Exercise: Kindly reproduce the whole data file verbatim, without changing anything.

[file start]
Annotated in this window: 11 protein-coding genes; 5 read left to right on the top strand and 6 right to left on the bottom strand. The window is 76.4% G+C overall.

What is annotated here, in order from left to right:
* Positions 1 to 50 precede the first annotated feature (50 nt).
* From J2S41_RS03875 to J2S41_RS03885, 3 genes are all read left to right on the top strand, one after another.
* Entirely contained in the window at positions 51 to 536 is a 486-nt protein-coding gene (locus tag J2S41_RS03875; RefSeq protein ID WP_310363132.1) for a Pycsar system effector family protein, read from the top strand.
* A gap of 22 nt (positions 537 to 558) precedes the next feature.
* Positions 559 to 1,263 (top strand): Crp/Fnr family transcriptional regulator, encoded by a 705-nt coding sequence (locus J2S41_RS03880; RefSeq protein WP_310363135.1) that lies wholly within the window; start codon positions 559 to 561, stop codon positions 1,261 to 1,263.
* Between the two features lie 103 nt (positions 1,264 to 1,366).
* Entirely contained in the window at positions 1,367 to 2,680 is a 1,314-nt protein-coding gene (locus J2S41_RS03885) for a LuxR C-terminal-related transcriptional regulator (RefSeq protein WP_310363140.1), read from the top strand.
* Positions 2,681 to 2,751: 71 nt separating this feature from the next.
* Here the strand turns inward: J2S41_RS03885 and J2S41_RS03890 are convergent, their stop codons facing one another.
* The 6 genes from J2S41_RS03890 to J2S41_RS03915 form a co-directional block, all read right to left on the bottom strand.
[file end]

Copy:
Annotated in this window: 11 protein-coding genes; 5 read left to right on the top strand and 6 right to left on the bottom strand. The window is 76.4% G+C overall.

What is annotated here, in order from left to right:
* Positions 1 to 50 precede the first annotated feature (50 nt).
* From J2S41_RS03875 to J2S41_RS03885, 3 genes are all read left to right on the top strand, one after another.
* Entirely contained in the window at positions 51 to 536 is a 486-nt protein-coding gene (locus tag J2S41_RS03875; RefSeq protein ID WP_310363132.1) for a Pycsar system effector family protein, read from the top strand.
* A gap of 22 nt (positions 537 to 558) precedes the next feature.
* Positions 559 to 1,263 (top strand): Crp/Fnr family transcriptional regulator, encoded by a 705-nt coding sequence (locus J2S41_RS03880; RefSeq protein WP_310363135.1) that lies wholly within the window; start codon positions 559 to 561, stop codon positions 1,261 to 1,263.
* Between the two features lie 103 nt (positions 1,264 to 1,366).
* Entirely contained in the window at positions 1,367 to 2,680 is a 1,314-nt protein-coding gene (locus J2S41_RS03885) for a LuxR C-terminal-related transcriptional regulator (RefSeq protein WP_310363140.1), read from the top strand.
* Positions 2,681 to 2,751: 71 nt separating this feature from the next.
* Here the strand turns inward: J2S41_RS03885 and J2S41_RS03890 are convergent, their stop codons facing one another.
* The 6 genes from J2S41_RS03890 to J2S41_RS03915 form a co-directional block, all read right to left on the bottom strand.